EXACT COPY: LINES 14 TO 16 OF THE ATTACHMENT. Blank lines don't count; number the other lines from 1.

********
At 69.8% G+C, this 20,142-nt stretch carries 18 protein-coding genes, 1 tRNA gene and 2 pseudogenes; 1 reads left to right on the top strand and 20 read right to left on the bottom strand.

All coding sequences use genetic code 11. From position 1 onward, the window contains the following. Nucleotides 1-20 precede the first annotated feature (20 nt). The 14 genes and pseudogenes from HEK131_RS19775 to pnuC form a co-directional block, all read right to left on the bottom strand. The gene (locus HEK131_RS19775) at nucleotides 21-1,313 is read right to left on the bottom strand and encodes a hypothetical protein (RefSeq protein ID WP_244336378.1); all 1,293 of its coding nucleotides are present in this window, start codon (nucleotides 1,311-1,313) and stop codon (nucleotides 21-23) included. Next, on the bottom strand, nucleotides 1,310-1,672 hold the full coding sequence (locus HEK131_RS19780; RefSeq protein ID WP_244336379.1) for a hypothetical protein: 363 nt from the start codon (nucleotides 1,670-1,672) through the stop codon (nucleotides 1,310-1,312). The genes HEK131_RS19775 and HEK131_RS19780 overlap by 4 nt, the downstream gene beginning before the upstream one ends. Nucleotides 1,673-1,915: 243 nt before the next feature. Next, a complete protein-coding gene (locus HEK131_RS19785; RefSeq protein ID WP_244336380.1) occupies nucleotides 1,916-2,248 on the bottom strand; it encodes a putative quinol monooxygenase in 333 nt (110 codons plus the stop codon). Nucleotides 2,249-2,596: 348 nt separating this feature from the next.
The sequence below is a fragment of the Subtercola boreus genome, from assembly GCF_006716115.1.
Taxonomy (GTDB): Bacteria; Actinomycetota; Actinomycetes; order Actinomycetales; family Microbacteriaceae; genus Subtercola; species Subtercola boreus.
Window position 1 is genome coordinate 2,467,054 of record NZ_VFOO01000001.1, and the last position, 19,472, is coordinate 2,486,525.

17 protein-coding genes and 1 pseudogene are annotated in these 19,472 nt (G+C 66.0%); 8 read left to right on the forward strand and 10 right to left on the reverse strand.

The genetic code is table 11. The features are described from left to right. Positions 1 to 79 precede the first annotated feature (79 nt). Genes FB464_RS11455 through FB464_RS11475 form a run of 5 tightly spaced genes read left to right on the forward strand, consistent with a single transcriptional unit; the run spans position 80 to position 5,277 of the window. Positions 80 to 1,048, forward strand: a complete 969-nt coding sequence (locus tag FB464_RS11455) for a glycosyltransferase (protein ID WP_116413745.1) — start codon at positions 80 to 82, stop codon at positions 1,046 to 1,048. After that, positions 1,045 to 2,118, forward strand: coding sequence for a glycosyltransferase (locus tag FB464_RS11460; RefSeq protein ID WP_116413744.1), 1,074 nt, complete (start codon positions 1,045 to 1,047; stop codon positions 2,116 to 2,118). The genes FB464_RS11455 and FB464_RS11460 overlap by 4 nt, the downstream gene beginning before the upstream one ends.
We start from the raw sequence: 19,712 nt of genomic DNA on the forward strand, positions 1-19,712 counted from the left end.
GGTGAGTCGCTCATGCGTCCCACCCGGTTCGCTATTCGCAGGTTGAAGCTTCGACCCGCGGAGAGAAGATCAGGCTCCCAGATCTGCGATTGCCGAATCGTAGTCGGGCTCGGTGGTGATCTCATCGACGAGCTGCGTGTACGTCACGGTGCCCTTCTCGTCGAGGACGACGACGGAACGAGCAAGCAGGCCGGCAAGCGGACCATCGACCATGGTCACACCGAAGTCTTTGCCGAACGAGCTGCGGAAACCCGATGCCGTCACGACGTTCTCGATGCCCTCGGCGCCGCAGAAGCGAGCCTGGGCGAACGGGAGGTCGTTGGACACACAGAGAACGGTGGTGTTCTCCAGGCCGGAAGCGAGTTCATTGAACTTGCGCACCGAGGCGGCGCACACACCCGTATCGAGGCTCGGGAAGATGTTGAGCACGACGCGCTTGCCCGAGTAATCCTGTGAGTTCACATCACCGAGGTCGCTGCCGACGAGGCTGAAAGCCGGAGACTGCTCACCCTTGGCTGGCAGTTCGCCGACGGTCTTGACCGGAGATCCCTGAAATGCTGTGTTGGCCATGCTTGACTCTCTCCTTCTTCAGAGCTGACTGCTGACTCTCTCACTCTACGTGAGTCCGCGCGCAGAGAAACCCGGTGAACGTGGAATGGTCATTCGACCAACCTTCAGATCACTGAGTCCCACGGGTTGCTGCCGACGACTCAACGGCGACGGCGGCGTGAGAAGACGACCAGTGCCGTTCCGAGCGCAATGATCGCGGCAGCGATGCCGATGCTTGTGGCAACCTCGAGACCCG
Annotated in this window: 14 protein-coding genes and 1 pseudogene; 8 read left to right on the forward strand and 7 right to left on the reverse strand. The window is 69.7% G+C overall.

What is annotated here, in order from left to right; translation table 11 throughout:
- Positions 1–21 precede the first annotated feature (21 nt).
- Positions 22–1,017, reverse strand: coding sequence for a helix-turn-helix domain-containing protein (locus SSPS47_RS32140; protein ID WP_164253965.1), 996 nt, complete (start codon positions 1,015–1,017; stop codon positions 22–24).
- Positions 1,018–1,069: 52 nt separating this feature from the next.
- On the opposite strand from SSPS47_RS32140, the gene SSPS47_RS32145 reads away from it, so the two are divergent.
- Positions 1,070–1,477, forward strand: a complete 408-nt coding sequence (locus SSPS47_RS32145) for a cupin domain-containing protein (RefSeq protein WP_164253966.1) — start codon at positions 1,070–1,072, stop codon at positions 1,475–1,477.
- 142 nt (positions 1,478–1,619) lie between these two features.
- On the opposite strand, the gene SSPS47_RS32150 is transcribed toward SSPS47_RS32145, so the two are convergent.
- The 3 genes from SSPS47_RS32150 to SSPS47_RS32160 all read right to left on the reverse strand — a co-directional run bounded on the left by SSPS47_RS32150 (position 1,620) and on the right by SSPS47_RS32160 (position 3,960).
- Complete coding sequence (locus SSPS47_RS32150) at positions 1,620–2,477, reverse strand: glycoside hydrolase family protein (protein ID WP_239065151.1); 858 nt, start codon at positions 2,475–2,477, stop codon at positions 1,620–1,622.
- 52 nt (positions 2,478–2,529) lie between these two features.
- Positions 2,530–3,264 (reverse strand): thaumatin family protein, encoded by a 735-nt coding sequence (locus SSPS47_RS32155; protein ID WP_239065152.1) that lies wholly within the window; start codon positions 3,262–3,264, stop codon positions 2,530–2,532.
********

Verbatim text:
- Positions 1,018–1,069: 52 nt separating this feature from the next.
- On the opposite strand from SSPS47_RS32140, the gene SSPS47_RS32145 reads away from it, so the two are divergent.
- Positions 1,070–1,477, forward strand: a complete 408-nt coding sequence (locus SSPS47_RS32145) for a cupin domain-containing protein (RefSeq protein WP_164253966.1) — start codon at positions 1,070–1,072, stop codon at positions 1,475–1,477.